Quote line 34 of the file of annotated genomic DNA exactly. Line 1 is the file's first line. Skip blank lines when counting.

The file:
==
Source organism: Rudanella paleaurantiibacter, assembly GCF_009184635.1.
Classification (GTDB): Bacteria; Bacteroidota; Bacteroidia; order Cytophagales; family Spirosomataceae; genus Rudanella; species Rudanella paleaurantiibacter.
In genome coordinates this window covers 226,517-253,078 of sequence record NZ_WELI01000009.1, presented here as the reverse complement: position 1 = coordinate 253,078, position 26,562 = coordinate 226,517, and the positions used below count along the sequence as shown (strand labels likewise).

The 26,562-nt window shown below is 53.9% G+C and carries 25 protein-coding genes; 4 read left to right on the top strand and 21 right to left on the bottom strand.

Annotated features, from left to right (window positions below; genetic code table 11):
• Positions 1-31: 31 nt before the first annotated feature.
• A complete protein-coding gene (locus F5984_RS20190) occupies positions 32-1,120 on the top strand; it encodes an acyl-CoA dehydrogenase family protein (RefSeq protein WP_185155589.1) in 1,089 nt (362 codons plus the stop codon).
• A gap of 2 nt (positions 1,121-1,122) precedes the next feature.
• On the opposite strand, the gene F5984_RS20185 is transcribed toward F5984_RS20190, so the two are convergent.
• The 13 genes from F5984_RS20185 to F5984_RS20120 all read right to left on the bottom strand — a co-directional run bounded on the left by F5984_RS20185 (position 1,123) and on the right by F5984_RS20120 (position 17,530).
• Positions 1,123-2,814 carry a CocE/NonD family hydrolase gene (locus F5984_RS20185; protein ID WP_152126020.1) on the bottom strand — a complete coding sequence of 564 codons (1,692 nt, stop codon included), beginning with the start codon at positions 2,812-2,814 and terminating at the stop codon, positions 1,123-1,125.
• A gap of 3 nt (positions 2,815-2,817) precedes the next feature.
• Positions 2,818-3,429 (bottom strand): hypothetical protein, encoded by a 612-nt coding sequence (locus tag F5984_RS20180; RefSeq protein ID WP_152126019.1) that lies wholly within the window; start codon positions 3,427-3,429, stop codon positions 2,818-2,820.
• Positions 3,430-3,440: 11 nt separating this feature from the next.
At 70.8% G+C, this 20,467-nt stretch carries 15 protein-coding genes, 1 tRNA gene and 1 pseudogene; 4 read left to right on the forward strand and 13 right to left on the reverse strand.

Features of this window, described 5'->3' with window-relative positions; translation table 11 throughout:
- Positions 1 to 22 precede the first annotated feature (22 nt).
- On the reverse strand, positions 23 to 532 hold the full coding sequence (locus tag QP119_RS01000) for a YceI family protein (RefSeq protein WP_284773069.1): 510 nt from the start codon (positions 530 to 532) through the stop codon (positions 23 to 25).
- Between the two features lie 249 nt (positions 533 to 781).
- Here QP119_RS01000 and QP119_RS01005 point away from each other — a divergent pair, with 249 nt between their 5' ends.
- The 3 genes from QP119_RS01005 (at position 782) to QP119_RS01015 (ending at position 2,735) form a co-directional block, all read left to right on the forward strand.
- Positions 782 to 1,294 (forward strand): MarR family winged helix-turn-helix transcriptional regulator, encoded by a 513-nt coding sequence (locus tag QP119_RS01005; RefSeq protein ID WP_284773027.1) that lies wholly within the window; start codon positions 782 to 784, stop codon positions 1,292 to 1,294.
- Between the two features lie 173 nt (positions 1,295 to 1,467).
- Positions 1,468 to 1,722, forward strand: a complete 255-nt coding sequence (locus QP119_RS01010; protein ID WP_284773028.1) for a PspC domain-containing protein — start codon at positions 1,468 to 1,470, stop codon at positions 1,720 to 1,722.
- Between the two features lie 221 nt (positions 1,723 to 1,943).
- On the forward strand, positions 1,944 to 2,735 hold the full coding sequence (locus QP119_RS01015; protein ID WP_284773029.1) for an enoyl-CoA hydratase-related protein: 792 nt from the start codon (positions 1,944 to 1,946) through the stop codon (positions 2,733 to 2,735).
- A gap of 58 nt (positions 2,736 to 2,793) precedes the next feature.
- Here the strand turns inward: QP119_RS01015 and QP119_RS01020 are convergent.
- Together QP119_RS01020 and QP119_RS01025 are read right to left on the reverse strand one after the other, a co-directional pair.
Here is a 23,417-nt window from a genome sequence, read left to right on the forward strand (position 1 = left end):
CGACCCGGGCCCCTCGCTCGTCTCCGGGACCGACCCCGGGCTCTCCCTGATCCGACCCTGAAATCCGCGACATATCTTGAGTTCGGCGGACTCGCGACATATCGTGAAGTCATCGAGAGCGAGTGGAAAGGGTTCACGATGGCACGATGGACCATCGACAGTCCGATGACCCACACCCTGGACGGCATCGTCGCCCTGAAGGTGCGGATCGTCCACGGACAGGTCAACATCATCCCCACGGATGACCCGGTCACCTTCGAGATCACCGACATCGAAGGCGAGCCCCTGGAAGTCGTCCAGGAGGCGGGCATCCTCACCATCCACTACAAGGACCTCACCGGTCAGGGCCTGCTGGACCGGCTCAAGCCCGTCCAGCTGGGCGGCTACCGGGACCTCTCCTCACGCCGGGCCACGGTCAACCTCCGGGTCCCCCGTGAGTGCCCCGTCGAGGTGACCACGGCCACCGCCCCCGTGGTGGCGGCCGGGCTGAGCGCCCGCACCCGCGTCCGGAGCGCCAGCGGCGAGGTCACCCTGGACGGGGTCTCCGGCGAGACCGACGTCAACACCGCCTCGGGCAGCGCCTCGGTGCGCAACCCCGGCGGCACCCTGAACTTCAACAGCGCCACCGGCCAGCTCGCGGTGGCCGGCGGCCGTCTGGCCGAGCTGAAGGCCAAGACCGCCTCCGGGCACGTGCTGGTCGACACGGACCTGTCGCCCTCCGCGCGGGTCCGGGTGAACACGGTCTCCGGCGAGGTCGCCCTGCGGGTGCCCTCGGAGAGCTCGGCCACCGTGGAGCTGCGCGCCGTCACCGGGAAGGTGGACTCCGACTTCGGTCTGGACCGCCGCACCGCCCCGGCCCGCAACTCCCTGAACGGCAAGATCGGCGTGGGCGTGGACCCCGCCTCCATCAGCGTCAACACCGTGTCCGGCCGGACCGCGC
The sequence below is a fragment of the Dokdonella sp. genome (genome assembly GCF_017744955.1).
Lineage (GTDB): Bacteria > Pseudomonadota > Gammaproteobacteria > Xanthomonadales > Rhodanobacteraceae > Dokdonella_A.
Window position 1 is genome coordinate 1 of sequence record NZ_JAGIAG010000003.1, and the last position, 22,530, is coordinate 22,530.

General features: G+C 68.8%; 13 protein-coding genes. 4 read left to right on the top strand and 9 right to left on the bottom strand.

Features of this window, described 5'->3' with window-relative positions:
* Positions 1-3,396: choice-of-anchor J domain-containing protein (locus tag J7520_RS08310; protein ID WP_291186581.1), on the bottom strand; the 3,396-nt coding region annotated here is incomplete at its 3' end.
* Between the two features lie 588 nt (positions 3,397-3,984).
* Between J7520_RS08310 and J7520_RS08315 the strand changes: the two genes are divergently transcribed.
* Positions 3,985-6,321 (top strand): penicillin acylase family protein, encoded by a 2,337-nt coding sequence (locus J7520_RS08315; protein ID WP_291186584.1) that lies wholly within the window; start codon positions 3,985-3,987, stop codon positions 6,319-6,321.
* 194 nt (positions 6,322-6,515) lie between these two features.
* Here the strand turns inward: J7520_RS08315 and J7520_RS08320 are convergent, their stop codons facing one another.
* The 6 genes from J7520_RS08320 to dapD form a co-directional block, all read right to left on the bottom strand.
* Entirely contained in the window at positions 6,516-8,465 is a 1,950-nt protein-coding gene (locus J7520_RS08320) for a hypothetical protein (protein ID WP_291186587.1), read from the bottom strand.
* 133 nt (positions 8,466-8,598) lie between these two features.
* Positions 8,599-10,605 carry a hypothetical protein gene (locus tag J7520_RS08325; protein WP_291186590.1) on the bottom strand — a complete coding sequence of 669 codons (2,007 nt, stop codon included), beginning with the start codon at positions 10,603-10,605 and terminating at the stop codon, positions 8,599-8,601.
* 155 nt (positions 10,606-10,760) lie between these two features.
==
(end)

Window position 1 is genome coordinate 1 of sequence record NZ_JAGIAG010000003.1, and the last position, 22,530, is coordinate 22,530.